Canadian Pulse

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Access Granted: Too Often Denied
A new report published by the Canadian Abortion Rights Action League (CARAL) reviews the status of abortion across Canada. Access Granted: Too Often Denied is a great up to date briefing on the issue and describes in detail just how much work there is still to do in Canada to make abortion accessible. Cumbersome hospital approval procedures, including referrals delay women's access to this acute care procedure. Check out Chapter 3: Quality Issues in Abortion Provision which evaluates hospitals and clinics and looks at standards and training for abortion providers. This new binder of information makes a great tool for any clinic or health advocate.

Contact CARAL at:
1 Nicholas Street, Suite 726 Ottawa, ON K1N 7B7 ph(613) 789-9956 fax (613) 789-9960 or you can read it on their web site:

Tune in to women's TV
On April 27th, tune in to the Women's Television Network to watch Open for Discussion for a nationally televised discussion on the effects of breast implants, following the film Two Small Voices. A panel of 3 women will discuss the suing of breast implant manufacturers.

The Ontario Women's Health Network Project got the go-ahead from Health Canada for several provincial women's health projects on information and networking. They include:

  • A DATABASE on women's health issues which will eventually be shared with the Canadian Women's Health Network. Contact Lisa Betel at (416)408-2121 ext. 256;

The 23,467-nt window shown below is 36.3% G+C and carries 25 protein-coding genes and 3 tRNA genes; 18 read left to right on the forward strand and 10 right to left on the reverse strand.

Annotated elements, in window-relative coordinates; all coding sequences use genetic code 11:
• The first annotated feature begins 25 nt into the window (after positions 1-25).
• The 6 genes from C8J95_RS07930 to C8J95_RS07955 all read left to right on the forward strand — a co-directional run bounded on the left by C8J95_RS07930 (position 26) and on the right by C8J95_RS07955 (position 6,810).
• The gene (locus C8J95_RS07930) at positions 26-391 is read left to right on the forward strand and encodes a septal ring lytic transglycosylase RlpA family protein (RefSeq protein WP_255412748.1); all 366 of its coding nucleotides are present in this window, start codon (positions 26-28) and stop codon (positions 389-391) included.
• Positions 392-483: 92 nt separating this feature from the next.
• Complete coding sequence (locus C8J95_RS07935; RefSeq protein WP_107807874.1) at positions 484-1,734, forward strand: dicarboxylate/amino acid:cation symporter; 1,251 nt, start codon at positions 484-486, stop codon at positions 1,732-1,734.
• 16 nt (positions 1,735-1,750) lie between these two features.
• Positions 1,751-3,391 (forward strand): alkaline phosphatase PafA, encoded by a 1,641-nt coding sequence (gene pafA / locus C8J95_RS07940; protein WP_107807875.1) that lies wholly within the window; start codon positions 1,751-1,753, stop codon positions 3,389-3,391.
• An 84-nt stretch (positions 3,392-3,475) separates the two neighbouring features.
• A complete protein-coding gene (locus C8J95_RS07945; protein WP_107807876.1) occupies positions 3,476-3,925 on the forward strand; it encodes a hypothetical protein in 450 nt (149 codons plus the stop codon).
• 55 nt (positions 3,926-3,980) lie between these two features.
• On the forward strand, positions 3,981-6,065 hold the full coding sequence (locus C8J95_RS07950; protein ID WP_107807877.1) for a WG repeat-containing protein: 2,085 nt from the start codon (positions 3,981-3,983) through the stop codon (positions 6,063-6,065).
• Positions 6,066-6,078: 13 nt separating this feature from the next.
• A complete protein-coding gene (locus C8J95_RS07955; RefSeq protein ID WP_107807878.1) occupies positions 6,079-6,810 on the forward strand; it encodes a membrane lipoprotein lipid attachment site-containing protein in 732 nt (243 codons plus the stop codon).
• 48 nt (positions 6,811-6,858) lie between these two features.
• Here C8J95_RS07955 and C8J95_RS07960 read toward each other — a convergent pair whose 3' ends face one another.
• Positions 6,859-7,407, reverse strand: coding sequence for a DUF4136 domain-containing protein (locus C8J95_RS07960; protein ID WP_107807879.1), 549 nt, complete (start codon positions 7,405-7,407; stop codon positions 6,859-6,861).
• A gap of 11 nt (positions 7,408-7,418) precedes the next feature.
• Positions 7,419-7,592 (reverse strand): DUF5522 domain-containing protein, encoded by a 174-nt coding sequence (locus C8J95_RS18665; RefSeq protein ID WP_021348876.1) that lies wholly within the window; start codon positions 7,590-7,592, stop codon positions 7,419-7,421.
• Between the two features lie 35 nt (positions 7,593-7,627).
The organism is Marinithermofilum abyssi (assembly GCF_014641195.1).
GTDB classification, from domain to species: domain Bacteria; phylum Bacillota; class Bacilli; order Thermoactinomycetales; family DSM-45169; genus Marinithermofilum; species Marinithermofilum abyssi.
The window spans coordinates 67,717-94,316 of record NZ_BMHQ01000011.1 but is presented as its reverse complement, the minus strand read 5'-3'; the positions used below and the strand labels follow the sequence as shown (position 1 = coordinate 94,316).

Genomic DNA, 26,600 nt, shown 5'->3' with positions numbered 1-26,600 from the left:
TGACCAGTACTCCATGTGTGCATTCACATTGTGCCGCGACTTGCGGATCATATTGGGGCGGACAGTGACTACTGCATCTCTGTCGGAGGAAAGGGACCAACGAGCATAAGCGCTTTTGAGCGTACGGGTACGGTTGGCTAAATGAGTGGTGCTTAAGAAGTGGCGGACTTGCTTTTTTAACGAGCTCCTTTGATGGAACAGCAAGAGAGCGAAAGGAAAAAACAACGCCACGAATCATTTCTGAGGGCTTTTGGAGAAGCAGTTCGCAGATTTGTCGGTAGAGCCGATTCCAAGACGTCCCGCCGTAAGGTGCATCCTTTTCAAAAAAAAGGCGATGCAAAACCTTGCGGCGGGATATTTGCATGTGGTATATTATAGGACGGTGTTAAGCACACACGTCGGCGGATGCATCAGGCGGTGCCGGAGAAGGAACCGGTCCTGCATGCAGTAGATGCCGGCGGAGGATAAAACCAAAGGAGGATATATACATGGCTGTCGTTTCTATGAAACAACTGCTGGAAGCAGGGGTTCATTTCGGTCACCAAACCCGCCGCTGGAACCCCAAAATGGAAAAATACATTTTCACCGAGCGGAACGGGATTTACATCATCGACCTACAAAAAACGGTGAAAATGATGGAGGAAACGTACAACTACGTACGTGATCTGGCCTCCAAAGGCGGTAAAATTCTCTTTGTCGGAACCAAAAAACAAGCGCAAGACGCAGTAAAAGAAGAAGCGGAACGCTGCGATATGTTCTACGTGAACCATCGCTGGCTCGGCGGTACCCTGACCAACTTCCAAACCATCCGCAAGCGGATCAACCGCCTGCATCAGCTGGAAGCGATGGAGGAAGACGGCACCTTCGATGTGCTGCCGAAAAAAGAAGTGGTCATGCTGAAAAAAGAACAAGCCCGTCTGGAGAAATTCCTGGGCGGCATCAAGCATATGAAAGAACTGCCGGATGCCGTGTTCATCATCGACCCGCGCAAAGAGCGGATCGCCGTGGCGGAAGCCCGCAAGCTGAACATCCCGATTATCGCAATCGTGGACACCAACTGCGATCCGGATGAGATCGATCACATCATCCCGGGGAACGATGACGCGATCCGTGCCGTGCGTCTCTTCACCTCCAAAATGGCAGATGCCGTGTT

• PROVINCE-WIDE COMMUNITY CONSULTATIONS throughout the province, sponsored by the Disabled Women's Network (DAWN), including plans for a province-wide women's health conference. For information, contact Beth Mairs at 1-800-561-4727.

  • THE ONTARIO WOMEN'S CANCER PROJECT will develop several projects on various women's cancers, including:
    1. Cancer Awareness for Women with Disabilities
    2. Responding to the Death of a Group Member: A Workshop for Women Active in Breast Cancer Support Groups
    3. Needs Assessment and Resource Booklet for Women with Gynecological Cancers
    4. Resources on: breast cancer, DES and Hysterectomy (Hysterectomy brochure to be printed in large print, French and Spanish)
    5. Breast Cancer and Environment Resource Packages and Print Supplements
      For further info on the women's cancer project, contact: Chris Sinding, 1-888-778-3100.

Alternative Remedies: Hearings

The federal Standing Committee on Health will be hearing presentations through April before it develops recommendations regarding the regulatory regime governing traditional medicines, herbal remedies, homeopathic preparations and vitamin and mineral supplements. As you'll recall, the federal Health Minister Allan Rock scrapped his predecessor's intention to put natural remedies under the same regulations as drugs and set up a new advisory board to chart the future of the agency that monitors health, including the drug approval process. If you have anything to say about the availability or regulation of herbal supplements, vitamins or alternatives to pharmaceutical drugs, call the clerk of the committee and legislative services office at (613) 947-6729 to find out how you can make a presentation.

When Tinkering is Too Much: A Case Study of Incentives Arising from Ontario's Deinsurance of In Vitro Fertilization

A report out of McMaster University's Centre for Health Economics and Policy Analysis suggests that de-insuring in-vitro fertilization may not be the best way to keep an eye on the in-vitro fertilization business.